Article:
I was very concerned to see the blatant lack of accurate reporting on the 15,000 women of all denominations who came to pray and at the same time to peacefully protest Women of the Wall (“Tensions Seen Mounting On Prayer At Wall,” May 17).
The dozen or so riffraff were unfortunate, and the provocation by members of the Women of the Wall made the situation difficult. The numbers speak for themselves. The majority doesn’t want a change. Note that the Israel Democracy Institute found that 38 percent of Israelis support the cause of Women of the Wall, not 62 percent as you reported.
The only question asked was about women wearing male prayer garments [yarmulke, tallit] at the Kotel. It did not include a question about Women of the Wall’s true goal, which is to tear down the existing Israeli religious infrastructure.
Editor’s Note: According to a report in Haaretz, the poll in question, conducted among a representative sample of 600 Israelis ages 18 and above, found that “48 percent support the right of Women of the Wall to pray as they see fit, wearing a prayer shawl and phylacteries and reciting their prayers out loud, whereas 38 percent said they did not support this right.”
Joshua Mitnick, in his article covering the May 10 prayers and protest at the Kotel (“Tensions Seen Mounting on Prayer At Wall, May 17”), reported that “the protests on Friday brought out only a small fraction of the ultra-Orthodox constituency.”
There is a poignant story of a rabbi who learned the meaning of life from children building sand castles. As he watched the intensity with which they built, he could not help but realize that in a few hours, everything they created would be washed away. Yet it did not diminish their focus or joy.
Secretary of State John Kerry’s appointment this week of Ira Forman as special envoy to monitor and combat anti-Semitism is a welcome and timely move as religious bigotry is increasing around the globe.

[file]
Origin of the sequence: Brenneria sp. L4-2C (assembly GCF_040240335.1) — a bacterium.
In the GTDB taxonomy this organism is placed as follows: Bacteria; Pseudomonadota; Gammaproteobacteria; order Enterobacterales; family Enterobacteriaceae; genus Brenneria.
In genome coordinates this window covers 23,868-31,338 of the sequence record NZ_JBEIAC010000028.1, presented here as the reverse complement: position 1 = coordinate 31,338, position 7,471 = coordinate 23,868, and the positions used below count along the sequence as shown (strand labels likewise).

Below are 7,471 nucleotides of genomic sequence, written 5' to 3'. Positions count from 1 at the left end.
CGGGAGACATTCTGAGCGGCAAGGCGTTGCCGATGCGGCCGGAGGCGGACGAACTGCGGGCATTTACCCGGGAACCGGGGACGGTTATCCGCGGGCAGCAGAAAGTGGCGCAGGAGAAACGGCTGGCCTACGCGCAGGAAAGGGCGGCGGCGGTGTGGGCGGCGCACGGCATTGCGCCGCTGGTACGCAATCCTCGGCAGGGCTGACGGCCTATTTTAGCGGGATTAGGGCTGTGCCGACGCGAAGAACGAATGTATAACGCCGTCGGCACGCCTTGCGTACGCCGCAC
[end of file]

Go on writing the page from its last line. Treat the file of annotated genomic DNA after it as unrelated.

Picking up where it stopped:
Of course it is a sad statement that in the 21st century, the United States requires a high-level post to deal officially with anti-Semitism. But the State Department’s annual report on international religious freedom, just released, underscores the need for a more assertive effort in countering the decline in religious freedom as well as the increase in Holocaust denial and a violent brand of anti-Semitism that is often couched as opposition to Israeli policy.
It’s been more than a dozen years since Mohammed al-Dura, a 12-year-old Palestinian boy, was caught in the crossfire between Israeli soldiers and Palestinian security forces at the outbreak of the second intifada and allegedly killed by Israeli bullets.
In the nearly two years that I have worked in the field of Jewish day school finance, no topic has generated more emotion or been the subject of more debate than the issue of Jewish day school affordability.
Our Jewish story is one of migration. Our Jewish American story is one of receiving safe refuge on this nation’s shores. From our seminal Exodus saga to our waves of aliyah, we are a people who know the feeling of being expelled and freed, welcomed and rejected.
Our Jewish story is one of migration. Our Jewish American story is one of receiving safe refuge on this nation’s shores. From our seminal Exodus saga to our waves of aliyah, we are a people who know the feeling of being expelled and freed, welcomed and rejected. Today in America, we Jews experience the freedom and prosperity most of our ancestors never knew. Our current fortune confronts us with a question: what are we going to do with the freedom we have been given? How will we to channel the prosperity we enjoy?
Celebrity Angelina Jolie's recent decision to opt for prophylactic surgery after she determined she is a carrier of a mutation in the BRCA1 gene has prompted media attention the world over. Media descriptions of her “Jewish gene”, however, are misguided.